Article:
Quick clicks: The good, the bad, and the board
Board size. Dave Phillips, CAE, suggests the size of association boards can and should vary greatly, depending on the needs of any given organization. (His organization's board has 200 members!) Some interesting discussion has arisen in the comments, as well.
Bad boards. Eric Lanke, CAE, points to a list of characteristics of a bad board at a for-profit and offers an equivalent list for association boards. (And board size comes up again.)
Innovation. Last week, Jeff De Cagna interviewed Matthew May and posted the full interview podcast to his blog. May is author of The Shibumi Strategy: A Powerful Way to Create Meaningful Change and will speak at this week's Great Ideas Conference.
Association (r)evolution. Shelly Alcorn, CAE, believes associations must change their behavior, and in the first two parts of a series of posts, she examines associations from a sociological perspective and argues that membership creates harmful barriers to pursuing common good.
Museums as associations. Colleen Dilenschneider makes the case that museums should adopt the association model and many of its best practices.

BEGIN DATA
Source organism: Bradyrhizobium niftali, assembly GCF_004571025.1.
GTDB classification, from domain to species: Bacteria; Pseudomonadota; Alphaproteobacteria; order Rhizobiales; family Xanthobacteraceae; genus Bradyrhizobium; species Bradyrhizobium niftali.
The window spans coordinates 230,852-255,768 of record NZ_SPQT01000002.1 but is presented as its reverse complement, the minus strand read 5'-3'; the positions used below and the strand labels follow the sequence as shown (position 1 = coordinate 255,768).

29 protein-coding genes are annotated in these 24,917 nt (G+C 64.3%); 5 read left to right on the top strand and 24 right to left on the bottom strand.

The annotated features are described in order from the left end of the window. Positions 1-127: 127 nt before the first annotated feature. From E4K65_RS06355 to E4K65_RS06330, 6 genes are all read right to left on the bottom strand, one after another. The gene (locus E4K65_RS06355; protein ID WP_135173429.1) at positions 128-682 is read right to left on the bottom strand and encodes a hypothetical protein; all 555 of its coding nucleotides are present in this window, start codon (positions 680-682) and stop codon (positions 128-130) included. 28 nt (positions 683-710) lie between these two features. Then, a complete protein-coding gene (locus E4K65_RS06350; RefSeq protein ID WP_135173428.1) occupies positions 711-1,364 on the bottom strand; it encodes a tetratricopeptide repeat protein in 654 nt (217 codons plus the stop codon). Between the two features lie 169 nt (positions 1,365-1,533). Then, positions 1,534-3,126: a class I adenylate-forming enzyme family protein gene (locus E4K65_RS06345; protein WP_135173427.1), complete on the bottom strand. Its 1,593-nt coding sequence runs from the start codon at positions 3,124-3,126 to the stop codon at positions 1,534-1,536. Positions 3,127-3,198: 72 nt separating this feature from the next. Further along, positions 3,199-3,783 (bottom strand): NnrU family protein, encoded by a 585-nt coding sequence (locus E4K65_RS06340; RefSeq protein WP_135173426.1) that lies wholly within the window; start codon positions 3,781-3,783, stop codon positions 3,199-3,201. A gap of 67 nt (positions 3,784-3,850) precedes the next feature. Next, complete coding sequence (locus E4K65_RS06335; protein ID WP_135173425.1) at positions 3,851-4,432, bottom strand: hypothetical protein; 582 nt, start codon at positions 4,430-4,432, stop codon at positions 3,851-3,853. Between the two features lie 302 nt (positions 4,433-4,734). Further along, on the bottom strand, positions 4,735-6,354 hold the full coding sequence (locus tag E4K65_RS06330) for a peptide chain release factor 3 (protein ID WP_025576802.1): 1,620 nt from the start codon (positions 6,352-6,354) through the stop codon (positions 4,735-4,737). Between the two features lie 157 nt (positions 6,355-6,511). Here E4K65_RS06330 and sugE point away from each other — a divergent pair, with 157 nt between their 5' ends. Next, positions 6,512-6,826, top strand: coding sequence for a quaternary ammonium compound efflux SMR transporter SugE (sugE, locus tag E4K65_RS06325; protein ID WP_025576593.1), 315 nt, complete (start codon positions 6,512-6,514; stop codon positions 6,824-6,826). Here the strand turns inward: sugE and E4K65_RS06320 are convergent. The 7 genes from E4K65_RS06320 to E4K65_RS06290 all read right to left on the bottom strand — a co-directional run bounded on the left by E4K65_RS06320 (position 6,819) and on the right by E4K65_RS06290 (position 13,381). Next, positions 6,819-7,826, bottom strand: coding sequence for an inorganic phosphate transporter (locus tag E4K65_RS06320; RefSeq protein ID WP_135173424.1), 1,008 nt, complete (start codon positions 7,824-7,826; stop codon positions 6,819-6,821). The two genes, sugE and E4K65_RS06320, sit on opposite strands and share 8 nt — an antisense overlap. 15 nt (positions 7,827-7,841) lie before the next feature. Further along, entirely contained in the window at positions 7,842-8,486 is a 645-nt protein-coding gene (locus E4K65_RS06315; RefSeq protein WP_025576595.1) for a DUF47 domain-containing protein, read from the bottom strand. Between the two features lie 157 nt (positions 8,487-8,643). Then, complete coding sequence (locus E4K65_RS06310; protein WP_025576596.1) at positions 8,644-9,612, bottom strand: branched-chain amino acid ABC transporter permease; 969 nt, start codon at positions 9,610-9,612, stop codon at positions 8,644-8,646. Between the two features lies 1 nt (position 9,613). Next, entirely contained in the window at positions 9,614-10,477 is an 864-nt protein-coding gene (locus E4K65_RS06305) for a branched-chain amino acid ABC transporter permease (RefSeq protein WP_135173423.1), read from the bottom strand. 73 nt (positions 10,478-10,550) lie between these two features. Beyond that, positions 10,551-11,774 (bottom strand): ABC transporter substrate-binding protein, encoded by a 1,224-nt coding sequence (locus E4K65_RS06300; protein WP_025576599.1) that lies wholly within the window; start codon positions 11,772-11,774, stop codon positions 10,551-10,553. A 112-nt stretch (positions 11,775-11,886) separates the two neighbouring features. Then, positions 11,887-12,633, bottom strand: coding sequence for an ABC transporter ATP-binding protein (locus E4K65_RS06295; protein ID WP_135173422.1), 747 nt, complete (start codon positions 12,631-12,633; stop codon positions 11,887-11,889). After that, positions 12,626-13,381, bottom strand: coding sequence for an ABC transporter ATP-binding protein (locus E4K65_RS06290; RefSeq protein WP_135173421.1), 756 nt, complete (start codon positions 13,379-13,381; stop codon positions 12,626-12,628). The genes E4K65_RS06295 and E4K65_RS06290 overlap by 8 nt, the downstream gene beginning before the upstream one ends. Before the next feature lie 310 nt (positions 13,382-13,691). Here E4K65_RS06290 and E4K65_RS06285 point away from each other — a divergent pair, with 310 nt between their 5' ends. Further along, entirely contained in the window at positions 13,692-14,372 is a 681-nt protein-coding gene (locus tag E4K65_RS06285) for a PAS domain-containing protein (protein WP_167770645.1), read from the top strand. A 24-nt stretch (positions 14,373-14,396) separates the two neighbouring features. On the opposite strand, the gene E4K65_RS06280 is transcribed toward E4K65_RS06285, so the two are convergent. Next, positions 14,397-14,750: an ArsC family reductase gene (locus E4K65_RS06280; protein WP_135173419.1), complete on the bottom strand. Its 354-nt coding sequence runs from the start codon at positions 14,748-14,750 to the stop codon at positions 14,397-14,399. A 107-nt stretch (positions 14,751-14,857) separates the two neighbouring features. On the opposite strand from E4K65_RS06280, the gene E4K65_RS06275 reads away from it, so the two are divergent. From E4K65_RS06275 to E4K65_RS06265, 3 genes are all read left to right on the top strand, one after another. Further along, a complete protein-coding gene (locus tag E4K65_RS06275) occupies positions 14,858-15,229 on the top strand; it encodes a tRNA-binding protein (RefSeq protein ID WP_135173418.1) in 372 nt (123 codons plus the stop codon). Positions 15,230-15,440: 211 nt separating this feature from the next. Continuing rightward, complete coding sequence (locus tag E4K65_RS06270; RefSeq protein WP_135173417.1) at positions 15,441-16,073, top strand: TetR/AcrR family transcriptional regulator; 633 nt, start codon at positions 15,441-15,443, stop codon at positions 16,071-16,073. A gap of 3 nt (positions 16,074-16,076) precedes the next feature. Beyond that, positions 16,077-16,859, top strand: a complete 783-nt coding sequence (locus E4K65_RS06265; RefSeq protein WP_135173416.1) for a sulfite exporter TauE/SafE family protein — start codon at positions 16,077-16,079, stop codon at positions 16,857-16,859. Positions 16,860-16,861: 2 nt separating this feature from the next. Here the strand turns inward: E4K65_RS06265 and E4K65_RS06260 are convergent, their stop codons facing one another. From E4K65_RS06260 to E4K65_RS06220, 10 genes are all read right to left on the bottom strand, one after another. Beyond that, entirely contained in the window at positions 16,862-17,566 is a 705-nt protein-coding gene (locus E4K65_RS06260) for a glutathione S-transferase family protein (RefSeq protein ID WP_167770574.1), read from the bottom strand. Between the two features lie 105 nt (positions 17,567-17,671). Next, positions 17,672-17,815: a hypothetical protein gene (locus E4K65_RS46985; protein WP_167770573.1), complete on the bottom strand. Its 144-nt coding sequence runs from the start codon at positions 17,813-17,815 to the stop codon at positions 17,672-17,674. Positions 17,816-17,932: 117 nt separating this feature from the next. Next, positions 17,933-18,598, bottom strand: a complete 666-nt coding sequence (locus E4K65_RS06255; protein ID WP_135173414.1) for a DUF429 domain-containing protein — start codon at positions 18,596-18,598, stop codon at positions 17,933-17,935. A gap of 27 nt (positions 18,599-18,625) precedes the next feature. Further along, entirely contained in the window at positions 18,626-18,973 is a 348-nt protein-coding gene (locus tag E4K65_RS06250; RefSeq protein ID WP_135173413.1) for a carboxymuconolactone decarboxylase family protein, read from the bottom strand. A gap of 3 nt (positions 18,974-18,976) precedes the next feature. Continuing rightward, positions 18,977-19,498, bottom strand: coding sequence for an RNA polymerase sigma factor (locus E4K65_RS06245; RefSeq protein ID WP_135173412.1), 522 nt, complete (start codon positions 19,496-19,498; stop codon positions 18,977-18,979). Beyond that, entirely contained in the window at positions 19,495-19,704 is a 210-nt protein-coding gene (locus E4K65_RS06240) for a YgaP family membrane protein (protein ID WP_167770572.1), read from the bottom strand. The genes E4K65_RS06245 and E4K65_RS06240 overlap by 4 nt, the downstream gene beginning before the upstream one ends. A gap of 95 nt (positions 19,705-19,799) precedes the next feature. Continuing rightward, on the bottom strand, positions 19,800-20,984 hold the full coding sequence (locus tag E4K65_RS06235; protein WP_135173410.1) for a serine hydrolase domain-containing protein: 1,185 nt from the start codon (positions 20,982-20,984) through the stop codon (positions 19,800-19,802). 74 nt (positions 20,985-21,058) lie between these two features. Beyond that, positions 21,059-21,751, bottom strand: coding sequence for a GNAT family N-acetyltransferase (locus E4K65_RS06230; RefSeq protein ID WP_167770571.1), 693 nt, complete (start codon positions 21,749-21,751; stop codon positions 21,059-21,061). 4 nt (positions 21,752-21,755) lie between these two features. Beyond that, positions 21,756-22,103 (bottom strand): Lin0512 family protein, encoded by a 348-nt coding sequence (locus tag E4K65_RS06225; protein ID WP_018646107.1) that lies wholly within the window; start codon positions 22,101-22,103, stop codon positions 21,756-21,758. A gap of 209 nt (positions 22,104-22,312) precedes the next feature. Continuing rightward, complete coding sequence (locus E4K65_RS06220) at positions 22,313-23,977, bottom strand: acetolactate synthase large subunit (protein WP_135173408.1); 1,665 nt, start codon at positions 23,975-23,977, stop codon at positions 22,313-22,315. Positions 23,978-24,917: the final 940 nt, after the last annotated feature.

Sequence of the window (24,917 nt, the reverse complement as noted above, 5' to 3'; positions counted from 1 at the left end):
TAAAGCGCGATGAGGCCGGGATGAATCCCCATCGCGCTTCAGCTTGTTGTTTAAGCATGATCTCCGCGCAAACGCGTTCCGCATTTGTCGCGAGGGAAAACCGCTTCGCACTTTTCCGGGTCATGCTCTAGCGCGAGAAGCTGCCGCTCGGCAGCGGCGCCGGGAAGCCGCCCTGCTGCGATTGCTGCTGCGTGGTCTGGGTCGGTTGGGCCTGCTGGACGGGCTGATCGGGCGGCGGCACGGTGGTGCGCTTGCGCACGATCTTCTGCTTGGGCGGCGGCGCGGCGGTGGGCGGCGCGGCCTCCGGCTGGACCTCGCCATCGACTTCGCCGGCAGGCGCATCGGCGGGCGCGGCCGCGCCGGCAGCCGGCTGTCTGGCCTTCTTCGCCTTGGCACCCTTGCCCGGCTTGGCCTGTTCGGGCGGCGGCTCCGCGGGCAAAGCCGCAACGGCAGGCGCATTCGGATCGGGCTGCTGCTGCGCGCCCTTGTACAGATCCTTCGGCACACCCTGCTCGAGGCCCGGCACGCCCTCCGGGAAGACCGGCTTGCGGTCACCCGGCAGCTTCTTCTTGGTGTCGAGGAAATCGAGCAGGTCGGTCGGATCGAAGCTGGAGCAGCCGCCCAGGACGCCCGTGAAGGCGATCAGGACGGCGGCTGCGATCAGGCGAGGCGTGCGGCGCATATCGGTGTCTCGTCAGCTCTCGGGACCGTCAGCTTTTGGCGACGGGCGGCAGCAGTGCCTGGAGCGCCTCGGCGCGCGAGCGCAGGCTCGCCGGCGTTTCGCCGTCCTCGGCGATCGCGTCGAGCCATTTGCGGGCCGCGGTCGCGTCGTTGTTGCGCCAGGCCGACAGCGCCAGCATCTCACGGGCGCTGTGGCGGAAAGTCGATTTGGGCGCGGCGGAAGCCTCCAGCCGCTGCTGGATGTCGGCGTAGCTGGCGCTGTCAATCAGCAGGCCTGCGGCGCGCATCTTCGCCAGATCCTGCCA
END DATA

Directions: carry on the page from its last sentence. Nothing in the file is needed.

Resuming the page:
Cash or volunteers? The UK's Directory of Social Change asked nonprofits last month if they'd rather get a Â£10,000 cash donation or the equivalent in volunteer hours, and 91 percent said they'd take the cash. I could see a healthy debate there, so I'm surprised the results were that one-sided. The summary shares some interesting quotes from respondents.
Wisdom. David Patt, CAE, shares a story from early in his career about the pitfalls of being a board chair at just 26 years old.
Like. Nieman Journalism Lab points to new research into the most-Liked links on the web (and by "Like," we mean the Facebook vote of approval). The most popular articles tend to be opinion-based, ones that are "implicit invitations to discussion and interchange." Member engagement FTW.
[By the way: we're looking for volunteers interested in book blogging. (See past book blogging series here.) It's pretty simple; you read a book from which you can draw some lessons about association management (or organizational leadership in general), and you write a series of three or four blog posts for Acronym. It's a great way to contribute to the community discussion. If you're interested, contact Scott and me at email@example.com.]